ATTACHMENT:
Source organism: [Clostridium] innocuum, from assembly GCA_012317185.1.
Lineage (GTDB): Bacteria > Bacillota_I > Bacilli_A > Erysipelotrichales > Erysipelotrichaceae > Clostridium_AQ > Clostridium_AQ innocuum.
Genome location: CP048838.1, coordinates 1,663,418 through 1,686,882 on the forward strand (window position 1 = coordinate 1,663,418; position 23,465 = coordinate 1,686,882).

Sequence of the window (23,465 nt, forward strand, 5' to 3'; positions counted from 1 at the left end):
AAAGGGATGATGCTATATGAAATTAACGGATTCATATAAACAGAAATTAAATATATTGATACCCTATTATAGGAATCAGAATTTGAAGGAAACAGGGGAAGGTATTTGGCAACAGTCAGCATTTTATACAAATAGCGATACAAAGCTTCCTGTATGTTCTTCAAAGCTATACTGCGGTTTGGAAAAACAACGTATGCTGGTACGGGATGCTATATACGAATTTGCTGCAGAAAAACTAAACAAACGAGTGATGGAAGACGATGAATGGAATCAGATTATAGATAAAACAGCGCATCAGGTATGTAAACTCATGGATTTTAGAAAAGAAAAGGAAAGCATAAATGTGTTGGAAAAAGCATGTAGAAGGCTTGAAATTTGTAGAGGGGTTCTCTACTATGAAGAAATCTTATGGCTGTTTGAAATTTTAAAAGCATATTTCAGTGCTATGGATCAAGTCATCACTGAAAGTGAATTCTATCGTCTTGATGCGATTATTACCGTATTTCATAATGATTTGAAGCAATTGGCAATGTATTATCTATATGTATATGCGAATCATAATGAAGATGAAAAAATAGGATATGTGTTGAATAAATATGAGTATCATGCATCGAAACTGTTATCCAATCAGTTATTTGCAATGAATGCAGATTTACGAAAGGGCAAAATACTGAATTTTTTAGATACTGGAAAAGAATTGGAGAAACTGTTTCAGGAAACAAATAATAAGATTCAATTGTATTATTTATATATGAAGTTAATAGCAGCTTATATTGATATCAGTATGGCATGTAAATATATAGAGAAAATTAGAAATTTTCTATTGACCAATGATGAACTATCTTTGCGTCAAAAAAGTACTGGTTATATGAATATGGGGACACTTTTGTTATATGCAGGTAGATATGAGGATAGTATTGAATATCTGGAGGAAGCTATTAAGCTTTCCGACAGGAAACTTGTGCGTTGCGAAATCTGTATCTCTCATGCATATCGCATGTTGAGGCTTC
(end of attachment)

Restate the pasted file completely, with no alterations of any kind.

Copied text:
Source organism: [Clostridium] innocuum, from assembly GCA_012317185.1.
Lineage (GTDB): Bacteria > Bacillota_I > Bacilli_A > Erysipelotrichales > Erysipelotrichaceae > Clostridium_AQ > Clostridium_AQ innocuum.
Genome location: CP048838.1, coordinates 1,663,418 through 1,686,882 on the forward strand (window position 1 = coordinate 1,663,418; position 23,465 = coordinate 1,686,882).

Sequence of the window (23,465 nt, forward strand, 5' to 3'; positions counted from 1 at the left end):
AAAGGGATGATGCTATATGAAATTAACGGATTCATATAAACAGAAATTAAATATATTGATACCCTATTATAGGAATCAGAATTTGAAGGAAACAGGGGAAGGTATTTGGCAACAGTCAGCATTTTATACAAATAGCGATACAAAGCTTCCTGTATGTTCTTCAAAGCTATACTGCGGTTTGGAAAAACAACGTATGCTGGTACGGGATGCTATATACGAATTTGCTGCAGAAAAACTAAACAAACGAGTGATGGAAGACGATGAATGGAATCAGATTATAGATAAAACAGCGCATCAGGTATGTAAACTCATGGATTTTAGAAAAGAAAAGGAAAGCATAAATGTGTTGGAAAAAGCATGTAGAAGGCTTGAAATTTGTAGAGGGGTTCTCTACTATGAAGAAATCTTATGGCTGTTTGAAATTTTAAAAGCATATTTCAGTGCTATGGATCAAGTCATCACTGAAAGTGAATTCTATCGTCTTGATGCGATTATTACCGTATTTCATAATGATTTGAAGCAATTGGCAATGTATTATCTATATGTATATGCGAATCATAATGAAGATGAAAAAATAGGATATGTGTTGAATAAATATGAGTATCATGCATCGAAACTGTTATCCAATCAGTTATTTGCAATGAATGCAGATTTACGAAAGGGCAAAATACTGAATTTTTTAGATACTGGAAAAGAATTGGAGAAACTGTTTCAGGAAACAAATAATAAGATTCAATTGTATTATTTATATATGAAGTTAATAGCAGCTTATATTGATATCAGTATGGCATGTAAATATATAGAGAAAATTAGAAATTTTCTATTGACCAATGATGAACTATCTTTGCGTCAAAAAAGTACTGGTTATATGAATATGGGGACACTTTTGTTATATGCAGGTAGATATGAGGATAGTATTGAATATCTGGAGGAAGCTATTAAGCTTTCCGACAGGAAACTTGTGCGTTGCGAAATCTGTATCTCTCATGCATATCGCATGTTGAGGCTTC